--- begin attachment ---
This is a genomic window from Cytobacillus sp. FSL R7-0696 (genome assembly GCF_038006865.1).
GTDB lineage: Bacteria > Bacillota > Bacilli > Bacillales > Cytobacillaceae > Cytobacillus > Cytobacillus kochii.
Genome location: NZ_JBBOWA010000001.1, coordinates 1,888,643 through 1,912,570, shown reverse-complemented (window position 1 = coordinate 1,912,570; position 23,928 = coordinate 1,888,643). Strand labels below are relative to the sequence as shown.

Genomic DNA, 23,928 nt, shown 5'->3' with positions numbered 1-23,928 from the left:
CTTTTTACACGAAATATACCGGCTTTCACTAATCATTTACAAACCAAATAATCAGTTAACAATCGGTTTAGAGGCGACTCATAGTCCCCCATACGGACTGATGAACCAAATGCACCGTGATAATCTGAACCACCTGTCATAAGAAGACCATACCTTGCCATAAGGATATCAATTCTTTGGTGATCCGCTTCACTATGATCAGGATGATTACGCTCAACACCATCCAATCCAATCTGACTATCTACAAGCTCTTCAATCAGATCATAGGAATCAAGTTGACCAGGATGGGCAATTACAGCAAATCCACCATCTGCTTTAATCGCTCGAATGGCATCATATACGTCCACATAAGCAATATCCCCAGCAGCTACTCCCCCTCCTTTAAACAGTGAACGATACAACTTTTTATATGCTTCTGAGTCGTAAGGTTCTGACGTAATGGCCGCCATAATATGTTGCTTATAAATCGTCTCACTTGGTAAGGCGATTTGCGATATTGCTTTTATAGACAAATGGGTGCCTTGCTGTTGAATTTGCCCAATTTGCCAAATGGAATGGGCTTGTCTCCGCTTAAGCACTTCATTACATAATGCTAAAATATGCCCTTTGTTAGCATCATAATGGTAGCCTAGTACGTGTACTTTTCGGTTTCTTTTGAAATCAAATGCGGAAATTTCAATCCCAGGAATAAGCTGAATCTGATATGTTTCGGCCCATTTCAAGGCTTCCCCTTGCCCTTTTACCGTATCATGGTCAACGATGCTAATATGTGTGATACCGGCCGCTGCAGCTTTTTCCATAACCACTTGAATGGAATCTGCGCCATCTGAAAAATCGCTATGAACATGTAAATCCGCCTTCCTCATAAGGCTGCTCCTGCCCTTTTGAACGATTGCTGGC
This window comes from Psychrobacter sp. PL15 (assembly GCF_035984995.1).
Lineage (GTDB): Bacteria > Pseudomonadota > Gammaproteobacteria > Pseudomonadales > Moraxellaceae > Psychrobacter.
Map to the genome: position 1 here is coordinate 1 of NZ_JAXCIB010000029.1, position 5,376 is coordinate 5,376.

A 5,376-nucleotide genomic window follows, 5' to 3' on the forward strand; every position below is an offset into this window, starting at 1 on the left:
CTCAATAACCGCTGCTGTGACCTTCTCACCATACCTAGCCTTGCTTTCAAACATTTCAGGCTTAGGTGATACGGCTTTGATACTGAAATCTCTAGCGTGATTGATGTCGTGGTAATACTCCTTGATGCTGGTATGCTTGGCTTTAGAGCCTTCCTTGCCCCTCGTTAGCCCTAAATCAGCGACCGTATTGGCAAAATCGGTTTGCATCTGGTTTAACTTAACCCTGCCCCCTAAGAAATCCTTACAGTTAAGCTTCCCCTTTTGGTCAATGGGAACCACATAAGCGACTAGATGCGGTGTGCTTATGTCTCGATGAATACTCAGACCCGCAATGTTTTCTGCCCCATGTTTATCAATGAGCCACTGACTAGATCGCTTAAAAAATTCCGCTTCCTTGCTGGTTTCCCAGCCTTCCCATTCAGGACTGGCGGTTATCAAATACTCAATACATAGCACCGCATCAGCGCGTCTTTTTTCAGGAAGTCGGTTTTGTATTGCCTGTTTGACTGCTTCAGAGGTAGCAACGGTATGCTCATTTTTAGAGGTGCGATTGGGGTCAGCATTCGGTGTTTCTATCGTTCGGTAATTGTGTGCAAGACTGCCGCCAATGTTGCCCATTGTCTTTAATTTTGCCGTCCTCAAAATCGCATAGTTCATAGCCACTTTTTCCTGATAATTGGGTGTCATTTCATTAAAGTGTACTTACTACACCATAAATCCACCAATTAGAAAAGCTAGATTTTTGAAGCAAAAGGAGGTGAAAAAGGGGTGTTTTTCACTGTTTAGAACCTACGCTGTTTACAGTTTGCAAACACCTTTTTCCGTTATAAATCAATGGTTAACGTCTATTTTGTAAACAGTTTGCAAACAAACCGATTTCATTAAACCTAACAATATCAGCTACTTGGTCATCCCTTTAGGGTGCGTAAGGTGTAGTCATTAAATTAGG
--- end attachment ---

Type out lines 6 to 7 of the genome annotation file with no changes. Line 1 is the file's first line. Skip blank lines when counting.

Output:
This window comes from Psychrobacter sp. PL15 (assembly GCF_035984995.1).
Lineage (GTDB): Bacteria > Pseudomonadota > Gammaproteobacteria > Pseudomonadales > Moraxellaceae > Psychrobacter.